During microwave sintering of ceramics, the input microwave power and specimen temperature are limited by the breakdown of the gas in the cavity. The ionization potential of the gas, the temperature, and the specimen shape are all factors that influence the onset of breakdown. Thus, in the sintering of SiC rods in a TE111 cylindrical cavity at 1 atm argon or nitrogen, breakdown occurred at temperatures less than 1300 C and 1700 C, respectively, which are well below the required sintering temperature.
Breakdown can be suppressed by applying either high vacuum or high pressure. Sintering in high vacuum would exacerbate the problems of decomposition and vaporization of ceramics such as Si3N4 and SiC at high temperatures. Pressurization not only suppresses breakdown but inhibits decomposition and vaporization.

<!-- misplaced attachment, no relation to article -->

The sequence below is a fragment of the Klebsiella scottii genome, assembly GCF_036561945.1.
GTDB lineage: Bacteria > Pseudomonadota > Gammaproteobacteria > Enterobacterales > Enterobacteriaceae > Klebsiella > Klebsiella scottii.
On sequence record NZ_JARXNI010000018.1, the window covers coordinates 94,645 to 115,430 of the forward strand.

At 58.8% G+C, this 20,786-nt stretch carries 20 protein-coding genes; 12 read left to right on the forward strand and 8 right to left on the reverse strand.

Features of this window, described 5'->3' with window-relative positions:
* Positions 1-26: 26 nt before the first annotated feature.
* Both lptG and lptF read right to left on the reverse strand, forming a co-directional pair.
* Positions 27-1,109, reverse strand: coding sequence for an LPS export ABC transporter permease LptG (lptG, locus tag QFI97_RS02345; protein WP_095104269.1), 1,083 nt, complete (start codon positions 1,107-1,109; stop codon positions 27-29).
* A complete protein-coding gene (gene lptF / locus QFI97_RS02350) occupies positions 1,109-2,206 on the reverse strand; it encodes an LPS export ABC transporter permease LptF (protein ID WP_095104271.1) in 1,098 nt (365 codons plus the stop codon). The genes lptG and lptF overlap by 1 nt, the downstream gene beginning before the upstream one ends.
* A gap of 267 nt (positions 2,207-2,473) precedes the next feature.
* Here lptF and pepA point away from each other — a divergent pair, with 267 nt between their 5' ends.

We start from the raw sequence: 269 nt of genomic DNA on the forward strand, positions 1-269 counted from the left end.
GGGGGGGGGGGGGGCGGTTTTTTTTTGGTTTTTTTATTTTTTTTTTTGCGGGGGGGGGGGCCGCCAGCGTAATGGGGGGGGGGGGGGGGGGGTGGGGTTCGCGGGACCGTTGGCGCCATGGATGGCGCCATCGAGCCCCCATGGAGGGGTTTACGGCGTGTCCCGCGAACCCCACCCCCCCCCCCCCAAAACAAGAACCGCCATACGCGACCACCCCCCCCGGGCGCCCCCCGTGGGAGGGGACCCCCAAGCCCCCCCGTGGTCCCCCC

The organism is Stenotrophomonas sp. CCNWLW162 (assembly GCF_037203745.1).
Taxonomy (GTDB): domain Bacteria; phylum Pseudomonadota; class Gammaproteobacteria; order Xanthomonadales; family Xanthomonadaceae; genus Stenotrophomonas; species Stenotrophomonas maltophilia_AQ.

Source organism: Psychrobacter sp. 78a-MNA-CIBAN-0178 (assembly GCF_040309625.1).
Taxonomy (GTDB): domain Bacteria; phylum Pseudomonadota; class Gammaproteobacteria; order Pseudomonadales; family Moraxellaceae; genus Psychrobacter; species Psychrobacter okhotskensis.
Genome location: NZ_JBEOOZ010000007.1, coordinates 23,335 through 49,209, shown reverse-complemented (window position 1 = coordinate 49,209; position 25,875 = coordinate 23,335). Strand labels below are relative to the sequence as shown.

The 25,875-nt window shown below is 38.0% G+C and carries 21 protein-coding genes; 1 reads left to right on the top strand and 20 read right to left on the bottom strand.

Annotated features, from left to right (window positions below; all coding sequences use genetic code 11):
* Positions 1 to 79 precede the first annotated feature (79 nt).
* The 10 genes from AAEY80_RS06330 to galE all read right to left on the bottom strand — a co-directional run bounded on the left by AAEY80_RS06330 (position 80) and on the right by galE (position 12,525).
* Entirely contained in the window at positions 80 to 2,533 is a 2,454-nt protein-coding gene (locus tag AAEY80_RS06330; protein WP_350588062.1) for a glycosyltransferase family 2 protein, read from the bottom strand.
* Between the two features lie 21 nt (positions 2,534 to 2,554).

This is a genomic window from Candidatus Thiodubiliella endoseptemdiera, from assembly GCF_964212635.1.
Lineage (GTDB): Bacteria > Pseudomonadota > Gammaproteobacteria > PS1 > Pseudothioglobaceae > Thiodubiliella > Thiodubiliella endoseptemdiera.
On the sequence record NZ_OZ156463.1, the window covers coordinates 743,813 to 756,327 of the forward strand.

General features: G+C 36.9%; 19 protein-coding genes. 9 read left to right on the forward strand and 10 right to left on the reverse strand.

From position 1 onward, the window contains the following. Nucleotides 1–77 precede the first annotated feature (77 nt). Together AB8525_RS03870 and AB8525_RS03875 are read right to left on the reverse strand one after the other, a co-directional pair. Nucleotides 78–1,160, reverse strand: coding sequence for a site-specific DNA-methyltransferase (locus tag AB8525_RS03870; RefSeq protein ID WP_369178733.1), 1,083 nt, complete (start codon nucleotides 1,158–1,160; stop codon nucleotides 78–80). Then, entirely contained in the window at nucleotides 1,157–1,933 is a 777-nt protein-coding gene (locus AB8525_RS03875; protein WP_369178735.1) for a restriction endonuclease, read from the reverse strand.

The TE111 cylindrical cavity has been adapted for pressurization to 1.38 MPa. The allowable input microwave power and specimen temperature have been markedly increased under high pressure conditions.